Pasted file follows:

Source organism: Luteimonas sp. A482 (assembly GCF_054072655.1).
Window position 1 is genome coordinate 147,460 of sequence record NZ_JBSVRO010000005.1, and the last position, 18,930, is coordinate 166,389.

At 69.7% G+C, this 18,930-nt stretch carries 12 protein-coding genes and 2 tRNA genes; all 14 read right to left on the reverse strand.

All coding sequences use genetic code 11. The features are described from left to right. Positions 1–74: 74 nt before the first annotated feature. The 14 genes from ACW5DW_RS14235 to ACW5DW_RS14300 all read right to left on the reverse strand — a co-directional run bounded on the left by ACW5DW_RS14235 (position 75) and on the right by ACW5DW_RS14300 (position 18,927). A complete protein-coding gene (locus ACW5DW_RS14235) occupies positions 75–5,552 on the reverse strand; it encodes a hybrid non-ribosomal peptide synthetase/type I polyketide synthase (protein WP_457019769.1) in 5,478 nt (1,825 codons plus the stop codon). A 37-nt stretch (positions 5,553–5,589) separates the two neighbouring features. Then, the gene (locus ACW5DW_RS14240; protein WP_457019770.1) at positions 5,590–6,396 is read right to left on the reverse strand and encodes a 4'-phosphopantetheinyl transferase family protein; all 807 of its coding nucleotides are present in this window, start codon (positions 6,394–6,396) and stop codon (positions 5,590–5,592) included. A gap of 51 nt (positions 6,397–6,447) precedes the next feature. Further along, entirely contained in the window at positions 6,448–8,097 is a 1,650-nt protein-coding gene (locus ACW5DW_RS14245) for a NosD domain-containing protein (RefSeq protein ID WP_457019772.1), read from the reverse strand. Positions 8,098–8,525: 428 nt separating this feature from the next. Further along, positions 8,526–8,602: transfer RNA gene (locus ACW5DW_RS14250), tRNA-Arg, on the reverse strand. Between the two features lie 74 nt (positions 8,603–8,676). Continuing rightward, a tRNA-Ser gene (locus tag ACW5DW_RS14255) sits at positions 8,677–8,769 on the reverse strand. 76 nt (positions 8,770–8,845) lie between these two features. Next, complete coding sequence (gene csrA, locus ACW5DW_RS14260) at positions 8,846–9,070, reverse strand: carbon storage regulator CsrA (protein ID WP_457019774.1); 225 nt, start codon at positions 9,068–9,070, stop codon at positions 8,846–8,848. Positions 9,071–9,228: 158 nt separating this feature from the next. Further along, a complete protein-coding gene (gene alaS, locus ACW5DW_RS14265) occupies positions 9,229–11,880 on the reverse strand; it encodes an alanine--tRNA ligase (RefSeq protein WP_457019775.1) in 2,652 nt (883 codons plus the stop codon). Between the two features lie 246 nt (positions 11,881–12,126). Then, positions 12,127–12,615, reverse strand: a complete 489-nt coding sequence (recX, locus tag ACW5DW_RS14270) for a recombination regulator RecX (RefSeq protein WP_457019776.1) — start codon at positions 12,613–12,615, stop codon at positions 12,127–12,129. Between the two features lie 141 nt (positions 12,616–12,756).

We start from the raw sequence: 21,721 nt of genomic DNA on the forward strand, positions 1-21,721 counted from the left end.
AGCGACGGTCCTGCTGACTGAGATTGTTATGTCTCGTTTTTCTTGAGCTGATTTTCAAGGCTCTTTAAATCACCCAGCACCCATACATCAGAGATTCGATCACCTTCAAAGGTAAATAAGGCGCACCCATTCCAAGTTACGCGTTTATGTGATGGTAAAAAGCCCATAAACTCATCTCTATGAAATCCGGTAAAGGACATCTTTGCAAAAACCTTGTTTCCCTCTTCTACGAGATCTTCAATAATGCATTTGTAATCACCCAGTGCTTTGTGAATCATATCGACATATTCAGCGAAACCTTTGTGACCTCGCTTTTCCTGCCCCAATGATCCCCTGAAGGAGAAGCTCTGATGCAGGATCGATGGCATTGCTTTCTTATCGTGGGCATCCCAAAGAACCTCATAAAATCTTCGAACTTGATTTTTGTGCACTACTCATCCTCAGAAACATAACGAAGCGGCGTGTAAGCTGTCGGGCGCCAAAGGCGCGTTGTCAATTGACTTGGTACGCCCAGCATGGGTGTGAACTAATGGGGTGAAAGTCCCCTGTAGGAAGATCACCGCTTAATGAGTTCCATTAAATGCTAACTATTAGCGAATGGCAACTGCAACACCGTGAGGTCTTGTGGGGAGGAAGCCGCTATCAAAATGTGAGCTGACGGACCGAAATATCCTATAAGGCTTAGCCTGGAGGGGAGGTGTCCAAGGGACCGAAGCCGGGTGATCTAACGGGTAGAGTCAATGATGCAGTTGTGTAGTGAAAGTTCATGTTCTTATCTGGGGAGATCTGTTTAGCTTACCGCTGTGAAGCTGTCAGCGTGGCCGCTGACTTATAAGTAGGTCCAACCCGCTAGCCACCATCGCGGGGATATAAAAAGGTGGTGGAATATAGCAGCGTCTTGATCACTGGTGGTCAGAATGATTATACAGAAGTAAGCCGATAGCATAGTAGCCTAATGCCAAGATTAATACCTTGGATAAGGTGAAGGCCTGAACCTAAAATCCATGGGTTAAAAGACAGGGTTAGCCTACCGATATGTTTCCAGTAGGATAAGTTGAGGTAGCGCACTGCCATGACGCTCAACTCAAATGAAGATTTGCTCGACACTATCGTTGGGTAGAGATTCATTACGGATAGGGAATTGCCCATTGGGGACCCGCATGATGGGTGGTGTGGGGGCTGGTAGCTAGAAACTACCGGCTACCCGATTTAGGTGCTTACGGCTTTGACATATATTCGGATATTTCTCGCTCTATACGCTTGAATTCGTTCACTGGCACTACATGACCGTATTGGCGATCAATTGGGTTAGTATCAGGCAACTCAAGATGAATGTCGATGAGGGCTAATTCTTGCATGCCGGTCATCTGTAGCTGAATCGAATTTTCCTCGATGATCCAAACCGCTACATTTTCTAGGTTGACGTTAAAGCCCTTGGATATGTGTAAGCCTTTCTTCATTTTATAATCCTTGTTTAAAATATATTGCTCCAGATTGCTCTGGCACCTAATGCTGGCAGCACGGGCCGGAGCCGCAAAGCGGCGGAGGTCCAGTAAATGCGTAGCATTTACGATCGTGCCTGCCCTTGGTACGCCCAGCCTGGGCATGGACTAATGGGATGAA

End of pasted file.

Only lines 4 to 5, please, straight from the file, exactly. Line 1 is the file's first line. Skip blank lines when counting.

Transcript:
All coding sequences use genetic code 11. The features are described from left to right. Positions 1–74: 74 nt before the first annotated feature. The 14 genes from ACW5DW_RS14235 to ACW5DW_RS14300 all read right to left on the reverse strand — a co-directional run bounded on the left by ACW5DW_RS14235 (position 75) and on the right by ACW5DW_RS14300 (position 18,927). A complete protein-coding gene (locus ACW5DW_RS14235) occupies positions 75–5,552 on the reverse strand; it encodes a hybrid non-ribosomal peptide synthetase/type I polyketide synthase (protein WP_457019769.1) in 5,478 nt (1,825 codons plus the stop codon). A 37-nt stretch (positions 5,553–5,589) separates the two neighbouring features. Then, the gene (locus ACW5DW_RS14240; protein WP_457019770.1) at positions 5,590–6,396 is read right to left on the reverse strand and encodes a 4'-phosphopantetheinyl transferase family protein; all 807 of its coding nucleotides are present in this window, start codon (positions 6,394–6,396) and stop codon (positions 5,590–5,592) included. A gap of 51 nt (positions 6,397–6,447) precedes the next feature. Further along, entirely contained in the window at positions 6,448–8,097 is a 1,650-nt protein-coding gene (locus ACW5DW_RS14245) for a NosD domain-containing protein (RefSeq protein ID WP_457019772.1), read from the reverse strand. Positions 8,098–8,525: 428 nt separating this feature from the next. Further along, positions 8,526–8,602: transfer RNA gene (locus ACW5DW_RS14250), tRNA-Arg, on the reverse strand. Between the two features lie 74 nt (positions 8,603–8,676). Continuing rightward, a tRNA-Ser gene (locus tag ACW5DW_RS14255) sits at positions 8,677–8,769 on the reverse strand. 76 nt (positions 8,770–8,845) lie between these two features. Next, complete coding sequence (gene csrA, locus ACW5DW_RS14260) at positions 8,846–9,070, reverse strand: carbon storage regulator CsrA (protein ID WP_457019774.1); 225 nt, start codon at positions 9,068–9,070, stop codon at positions 8,846–8,848. Positions 9,071–9,228: 158 nt separating this feature from the next. Further along, a complete protein-coding gene (gene alaS, locus ACW5DW_RS14265) occupies positions 9,229–11,880 on the reverse strand; it encodes an alanine--tRNA ligase (RefSeq protein WP_457019775.1) in 2,652 nt (883 codons plus the stop codon). Between the two features lie 246 nt (positions 11,881–12,126). Then, positions 12,127–12,615, reverse strand: a complete 489-nt coding sequence (recX, locus tag ACW5DW_RS14270) for a recombination regulator RecX (RefSeq protein WP_457019776.1) — start codon at positions 12,613–12,615, stop codon at positions 12,127–12,129. Between the two features lie 141 nt (positions 12,616–12,756).

We start from the raw sequence: 21,721 nt of genomic DNA on the forward strand, positions 1-21,721 counted from the left end.